Friday, January 8, 1999

Guam governor
begins second term
amid allegations
by opponent of fraud

By Susan Kreifels


Guam Gov. Carl Gutierrez was quietly sworn into his second term of office this week, while his political opponent still claimed that thousands of voters may have cast fraudulent ballots and legal challenges to the election remain undecided.

Lists of alleged illegal voters included an island judge, Guam's Washington representative, and dead people. The lists, when published, caused a "public uproar," according to Gutierrez spokeswoman Ginger Cruz. She accused political opponent Joe Ada of "perpetuating this rumor (of fraud) xxx to create the perception so they can get another election."

Ada's attorney, however, said a Gutierrez-appointed judge ruled that the lists be provided before they had been thoroughly researched. Attorney Curtis Van de veld said the Gutierrez side then made the preliminary list public to embarrass Ada and "create as much political furor as possible."

Each side accused the other of political maneuvering at its worst. That's not unusual on Guam, where politics seem to outweigh such a small Western Pacific island.

Last month Gutierrez appealed a federal district judge's order that he participate in a runoff election with Ada, the former two-term Guam governor. Ada filed a lawsuit alleging that blank ballots had not been counted in the close gubernatorial election and that Gutierrez, therefore, did not receive the majority required by Guam's Organic Act.

A federal appeals court in San Francisco granted Gutierrez's motion for a temporary restraining order to prevent the runoff election until his appeal is decided in March.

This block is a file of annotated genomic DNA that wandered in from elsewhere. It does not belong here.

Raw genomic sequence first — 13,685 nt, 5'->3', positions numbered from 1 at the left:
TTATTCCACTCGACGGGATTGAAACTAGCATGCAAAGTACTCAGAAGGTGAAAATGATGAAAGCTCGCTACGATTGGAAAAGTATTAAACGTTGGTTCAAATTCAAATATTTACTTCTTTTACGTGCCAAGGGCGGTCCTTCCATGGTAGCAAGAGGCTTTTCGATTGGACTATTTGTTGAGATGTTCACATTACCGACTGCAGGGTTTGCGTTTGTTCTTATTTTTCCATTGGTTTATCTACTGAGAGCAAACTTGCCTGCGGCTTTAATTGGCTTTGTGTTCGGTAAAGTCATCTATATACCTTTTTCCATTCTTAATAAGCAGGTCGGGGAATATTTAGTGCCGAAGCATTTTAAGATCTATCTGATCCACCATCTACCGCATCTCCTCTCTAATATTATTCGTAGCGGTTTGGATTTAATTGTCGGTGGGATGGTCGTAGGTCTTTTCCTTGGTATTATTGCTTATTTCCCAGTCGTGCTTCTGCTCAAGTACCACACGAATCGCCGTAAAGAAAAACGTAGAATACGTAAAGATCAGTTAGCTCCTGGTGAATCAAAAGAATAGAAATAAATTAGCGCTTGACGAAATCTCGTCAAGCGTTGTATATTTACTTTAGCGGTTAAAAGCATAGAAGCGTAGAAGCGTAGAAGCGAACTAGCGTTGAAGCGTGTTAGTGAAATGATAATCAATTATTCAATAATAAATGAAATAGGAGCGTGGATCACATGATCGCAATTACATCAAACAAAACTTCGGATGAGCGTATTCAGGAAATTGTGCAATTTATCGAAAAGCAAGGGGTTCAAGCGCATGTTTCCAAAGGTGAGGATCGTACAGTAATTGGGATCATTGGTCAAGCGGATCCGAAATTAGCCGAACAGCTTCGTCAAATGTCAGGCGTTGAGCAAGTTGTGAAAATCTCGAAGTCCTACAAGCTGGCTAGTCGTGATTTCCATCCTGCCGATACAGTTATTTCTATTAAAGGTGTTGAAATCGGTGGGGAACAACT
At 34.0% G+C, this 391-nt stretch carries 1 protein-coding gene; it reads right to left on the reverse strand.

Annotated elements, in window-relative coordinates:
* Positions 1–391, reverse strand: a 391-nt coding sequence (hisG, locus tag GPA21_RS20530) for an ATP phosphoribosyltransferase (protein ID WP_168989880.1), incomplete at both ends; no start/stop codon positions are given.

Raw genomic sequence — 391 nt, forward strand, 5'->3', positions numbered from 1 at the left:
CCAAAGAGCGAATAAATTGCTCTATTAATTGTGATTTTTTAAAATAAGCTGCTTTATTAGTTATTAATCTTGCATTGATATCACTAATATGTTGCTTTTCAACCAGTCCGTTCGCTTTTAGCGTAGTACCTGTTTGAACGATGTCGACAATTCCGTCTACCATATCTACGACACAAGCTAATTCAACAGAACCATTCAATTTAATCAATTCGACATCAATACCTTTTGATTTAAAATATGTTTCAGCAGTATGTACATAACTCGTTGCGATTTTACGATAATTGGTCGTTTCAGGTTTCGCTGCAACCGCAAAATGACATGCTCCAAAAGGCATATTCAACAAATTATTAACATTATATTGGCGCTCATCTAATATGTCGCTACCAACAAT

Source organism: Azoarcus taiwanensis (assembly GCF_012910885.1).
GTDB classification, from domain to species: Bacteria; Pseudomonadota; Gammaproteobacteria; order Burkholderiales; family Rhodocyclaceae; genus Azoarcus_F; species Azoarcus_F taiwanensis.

Ada also filed a lawsuit in Guam's Superior Court alleging election fraud that included illegal votes as well as precinct numbers and final tallies by the Guam Election Commission not matching.

That trial could start next week, attorneys for both sides said.

"Although there was no inauguration out of respect for the court process," Cruz said, "attorneys for the governor suggested the oath be administered to avoid any questions on their authority" in the interim.

Gutierrez's campaign attorney, Phil Carbullido, said Ada alleged about 2,700 people had voted illegally. But Ada's attorneys released, on court order, an initial list of 4,500 names and a second list with about 200 more, Carbullido said. Lists included prominent Guam residents.

"The best we could figure out was that they got a list of absentee voters and didn't cross check," Carbullido said.

Carbullido said the lists included 150 dead people who allegedly voted. "All with the exception of five, they did not vote," Carbullido said. "Four of those actually voted at home or in the hospital" before they died. One name could not be reconciled, Carbullido said.

Van de veld countered that a judge who recused herself from the Guam Superior Court trial still ordered that the preliminary lists be handed over to the Gutierrez defense, who then made them public. Van de veld protested the order, saying the lists had not been researched.

"Unfortunately I think that the politics of the issue have already entered their appearance in the Superior Court case," Van de veld said, adding that he didn't think Ada's lawsuit would get a fair trial.

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